In Chewelah, there's a man named Kewaunee Lapseritis, his first name Apache for "he who travels in search of knowledge and brings that knowledge back to his people." He's a social scientist and anthropologist, and also a master dowser who says he's helped more than 100 people find water.
As if those credentials didn't already have you leaning in with curiosity, just wait. Lapseritis also claims to communicate with Sasquatches and aliens telepathically, a distinction that's made him a frequent guest on paranormal TV and radio shows and has inspired his two books.
Born in Greenfield, Massachusetts, Lapseritis was brought up on hunting, fishing and trapping. When he was 12, he stumbled across a Sasquatch article that inspired him to begin his journey into the world of paranormal phenomena. He began writing to Rutgers University and other research institutions worldwide, seeking more knowledge of these Sasquatch people. He's now 58 years into his research of cryptoanthropology, the study of hidden people.
With a strong, muscular build, Lapseritis is a proud 72 years old. With laughing Rodney Dangerfield eyes, he can throw out some amusing stories, spinning the seriousness of life into comical satire. But he's straightforward and serious about his work, much of which was inspired by a night 36 years ago, he says.
"My first encounter with a Sasquatch started back in September of 1979. He started talking to me telepathically, and I was puzzled," says Lapseritis.
As outrageous as it sounds, every time Lapseritis thought something, the Sasquatch would answer. Then, as if talking to a Sasquatch wasn't enough, he says an alien contacted him telepathically right after that.
"I said 'I don't see you.' The ET answered, 'I'm what you people call a UFO. I'm just above you in another dimension,'" recalls Lapseritis.
He claims they told him to write a book about his experiences, and he has two to date — Sasquatch People and The Psychic Sasquatch & their UFO Connection.
Lapseritis has been a world traveler, living in Japan, East Africa, England and Australia. His ongoing research on the Sasquatch eventually landed him in the Seattle area. Upon wandering deeper into the forest of his research, he strayed away from urban life to interact with the Sasquatch people. He and his wife, Kelly, finally moved to the Chewelah area last year, noting that the Sasquatch said to move to a safer zone.
Exploring more of Lapseritis' unusual world: He delved into divining 36 years ago and discovered he also had the gift of dowsing. He asserts having found missing persons, pets, lost objects, minerals, oil, plants, wild animals and unusual phenomena. When it comes to finding water, he says he's accurate about 85 percent of the time.
"Over the years I have helped people find 123 water wells, in which I can also tell the depth of the underground water source, and how many gallons per minute they will get out of that well," he says.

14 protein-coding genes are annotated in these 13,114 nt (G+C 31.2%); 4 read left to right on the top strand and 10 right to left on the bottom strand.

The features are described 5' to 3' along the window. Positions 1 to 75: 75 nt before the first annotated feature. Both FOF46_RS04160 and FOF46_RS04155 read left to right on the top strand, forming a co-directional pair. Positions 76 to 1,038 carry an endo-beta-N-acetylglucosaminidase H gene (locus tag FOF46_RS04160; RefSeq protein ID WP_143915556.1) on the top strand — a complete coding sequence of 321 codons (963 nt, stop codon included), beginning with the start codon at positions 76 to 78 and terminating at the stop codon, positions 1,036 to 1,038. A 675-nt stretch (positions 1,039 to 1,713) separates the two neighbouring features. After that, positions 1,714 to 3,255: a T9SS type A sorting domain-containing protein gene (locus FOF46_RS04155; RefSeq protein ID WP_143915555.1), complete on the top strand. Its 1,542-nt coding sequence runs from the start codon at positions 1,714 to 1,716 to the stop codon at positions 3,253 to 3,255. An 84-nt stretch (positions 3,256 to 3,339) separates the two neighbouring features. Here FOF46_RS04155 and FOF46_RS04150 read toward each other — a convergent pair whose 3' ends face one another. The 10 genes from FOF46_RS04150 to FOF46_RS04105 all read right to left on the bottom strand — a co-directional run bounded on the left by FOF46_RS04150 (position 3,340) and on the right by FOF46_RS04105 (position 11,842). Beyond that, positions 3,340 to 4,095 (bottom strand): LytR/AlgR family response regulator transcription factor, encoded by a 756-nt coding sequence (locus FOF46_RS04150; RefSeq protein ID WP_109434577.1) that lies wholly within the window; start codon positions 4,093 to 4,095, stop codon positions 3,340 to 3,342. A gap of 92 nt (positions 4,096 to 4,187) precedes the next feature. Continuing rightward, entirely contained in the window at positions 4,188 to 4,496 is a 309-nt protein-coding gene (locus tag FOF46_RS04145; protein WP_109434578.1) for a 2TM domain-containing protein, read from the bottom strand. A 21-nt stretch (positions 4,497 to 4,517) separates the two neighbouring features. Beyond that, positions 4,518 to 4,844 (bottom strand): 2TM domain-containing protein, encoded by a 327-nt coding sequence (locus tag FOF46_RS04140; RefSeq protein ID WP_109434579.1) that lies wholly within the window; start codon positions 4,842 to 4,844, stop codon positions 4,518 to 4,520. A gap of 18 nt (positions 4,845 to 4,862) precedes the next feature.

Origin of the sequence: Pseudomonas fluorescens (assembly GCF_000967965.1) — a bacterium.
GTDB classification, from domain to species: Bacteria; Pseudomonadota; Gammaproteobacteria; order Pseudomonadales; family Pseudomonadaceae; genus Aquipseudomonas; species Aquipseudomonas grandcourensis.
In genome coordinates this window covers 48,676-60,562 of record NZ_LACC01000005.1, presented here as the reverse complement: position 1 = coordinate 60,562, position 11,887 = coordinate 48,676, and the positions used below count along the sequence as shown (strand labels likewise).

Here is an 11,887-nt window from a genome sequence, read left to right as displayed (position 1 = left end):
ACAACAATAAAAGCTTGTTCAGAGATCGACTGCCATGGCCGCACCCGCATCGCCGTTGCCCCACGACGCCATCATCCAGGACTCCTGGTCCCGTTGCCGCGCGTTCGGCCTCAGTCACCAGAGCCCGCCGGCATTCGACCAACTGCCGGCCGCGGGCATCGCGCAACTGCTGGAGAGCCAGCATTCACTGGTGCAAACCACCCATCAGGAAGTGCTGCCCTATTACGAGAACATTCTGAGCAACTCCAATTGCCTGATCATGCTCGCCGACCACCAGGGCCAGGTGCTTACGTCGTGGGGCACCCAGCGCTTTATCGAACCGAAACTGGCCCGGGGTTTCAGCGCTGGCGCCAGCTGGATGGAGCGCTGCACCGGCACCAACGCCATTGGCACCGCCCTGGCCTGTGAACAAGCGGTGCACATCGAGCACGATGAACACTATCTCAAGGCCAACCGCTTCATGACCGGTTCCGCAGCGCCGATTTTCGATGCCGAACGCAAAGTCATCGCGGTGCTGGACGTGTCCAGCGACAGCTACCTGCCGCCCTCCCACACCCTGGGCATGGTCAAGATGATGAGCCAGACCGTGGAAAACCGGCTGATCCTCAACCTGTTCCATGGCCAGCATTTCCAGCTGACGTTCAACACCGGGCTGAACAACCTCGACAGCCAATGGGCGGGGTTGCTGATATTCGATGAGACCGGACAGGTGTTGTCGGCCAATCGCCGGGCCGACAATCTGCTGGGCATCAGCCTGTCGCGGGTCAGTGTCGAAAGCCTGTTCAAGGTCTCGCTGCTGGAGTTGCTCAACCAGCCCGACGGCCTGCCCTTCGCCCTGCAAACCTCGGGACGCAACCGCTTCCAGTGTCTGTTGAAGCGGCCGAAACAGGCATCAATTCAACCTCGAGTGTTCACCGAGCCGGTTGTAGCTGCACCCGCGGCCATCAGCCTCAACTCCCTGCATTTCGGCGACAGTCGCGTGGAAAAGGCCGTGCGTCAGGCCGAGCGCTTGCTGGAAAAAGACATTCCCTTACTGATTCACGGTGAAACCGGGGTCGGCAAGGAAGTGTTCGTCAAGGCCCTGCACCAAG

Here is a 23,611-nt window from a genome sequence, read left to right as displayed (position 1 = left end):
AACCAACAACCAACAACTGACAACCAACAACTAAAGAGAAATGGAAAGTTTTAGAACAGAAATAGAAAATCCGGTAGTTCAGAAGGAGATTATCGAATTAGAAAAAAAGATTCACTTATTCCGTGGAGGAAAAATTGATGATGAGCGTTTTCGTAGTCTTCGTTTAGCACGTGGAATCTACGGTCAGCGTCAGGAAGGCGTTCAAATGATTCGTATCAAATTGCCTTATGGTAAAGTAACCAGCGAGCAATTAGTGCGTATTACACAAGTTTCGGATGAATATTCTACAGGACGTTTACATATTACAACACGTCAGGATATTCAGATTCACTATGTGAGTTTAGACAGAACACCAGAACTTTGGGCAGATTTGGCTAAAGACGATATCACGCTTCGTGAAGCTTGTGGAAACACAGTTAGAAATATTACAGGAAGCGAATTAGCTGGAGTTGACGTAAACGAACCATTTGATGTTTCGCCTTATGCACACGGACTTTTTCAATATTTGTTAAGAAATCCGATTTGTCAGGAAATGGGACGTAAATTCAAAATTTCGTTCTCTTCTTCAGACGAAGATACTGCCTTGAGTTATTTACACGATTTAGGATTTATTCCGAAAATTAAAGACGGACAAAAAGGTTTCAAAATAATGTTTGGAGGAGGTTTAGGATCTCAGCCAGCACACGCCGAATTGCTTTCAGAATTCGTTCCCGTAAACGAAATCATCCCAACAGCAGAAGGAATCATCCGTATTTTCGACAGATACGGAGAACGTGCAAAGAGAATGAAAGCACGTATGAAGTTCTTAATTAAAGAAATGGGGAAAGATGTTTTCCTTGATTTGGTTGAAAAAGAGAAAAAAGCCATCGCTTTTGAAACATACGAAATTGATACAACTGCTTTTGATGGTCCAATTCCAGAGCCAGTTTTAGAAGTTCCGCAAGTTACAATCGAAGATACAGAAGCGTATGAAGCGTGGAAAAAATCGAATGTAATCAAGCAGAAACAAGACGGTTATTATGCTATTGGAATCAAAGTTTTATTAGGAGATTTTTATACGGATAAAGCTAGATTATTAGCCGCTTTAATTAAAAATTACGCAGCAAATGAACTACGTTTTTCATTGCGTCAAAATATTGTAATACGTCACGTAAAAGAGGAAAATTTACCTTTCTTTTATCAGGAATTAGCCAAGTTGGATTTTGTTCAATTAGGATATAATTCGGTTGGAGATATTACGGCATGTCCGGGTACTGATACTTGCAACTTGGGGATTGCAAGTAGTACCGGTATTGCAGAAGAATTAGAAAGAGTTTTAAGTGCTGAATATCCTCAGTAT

In the 1980s, Lapseritis became well-known around his southern Oregon community for his dowsing ability. In a 1986 Eugene Register-Guard article, a mechanic detailed how Lapseritis had helped him find a missing carburetor part; others praised his water-finding abilities. Around this time, Lapseritis says he also helped law enforcement agents track down a wanted killer. The same piece ventures into Lapseritis' thoughts on Sasquatch and aliens, and the intersection of the two. Around that time, he was just going public with his claims about communicating with these paranormal entities.
"I totally admit that all of this is bizarre," he told the paper back then. "I know that it sounds very unscientific to discuss this. It's hard for me to share this reality, and it still worries me at times. I could be ridiculed. I could hurt my own credibility."
Nearly 30 years later, Lapseritis has embraced the bizarre and made a career out of it. When people ask how he implements his dowsing magic, he explains the best he can:
"You feel an energy within the body. Keep in mind, as far as water dowsing, our bodies are 85 to 90 percent water, so like attracts like. This also means whatever is in your system, or thinking of, can be attracted. I often start out dowsing on a large map, then go 'field-dowsing' ... I go to the area when possible, using rods and a pendulum."
Lapseritis asserts further that he basically talks to the universe, and the universe will react back in doing so. He chuckles, realizing that his skeptics may roll their eyes at a statement like that.
"Why would I, as a social scientist with 10 years of college, want to dabble in dowsing for 36 years in helping people if it didn't work? I wouldn't waste my time if not... It's never completely been scientifically proven, but to me, science doesn't have all the answers, namely because it's based on an antiquated empirical model," says Lapseritis. "It's limited and does not include universal reality. They can't explain things like Sasquatch, UFOs and psychic phenomena." ♦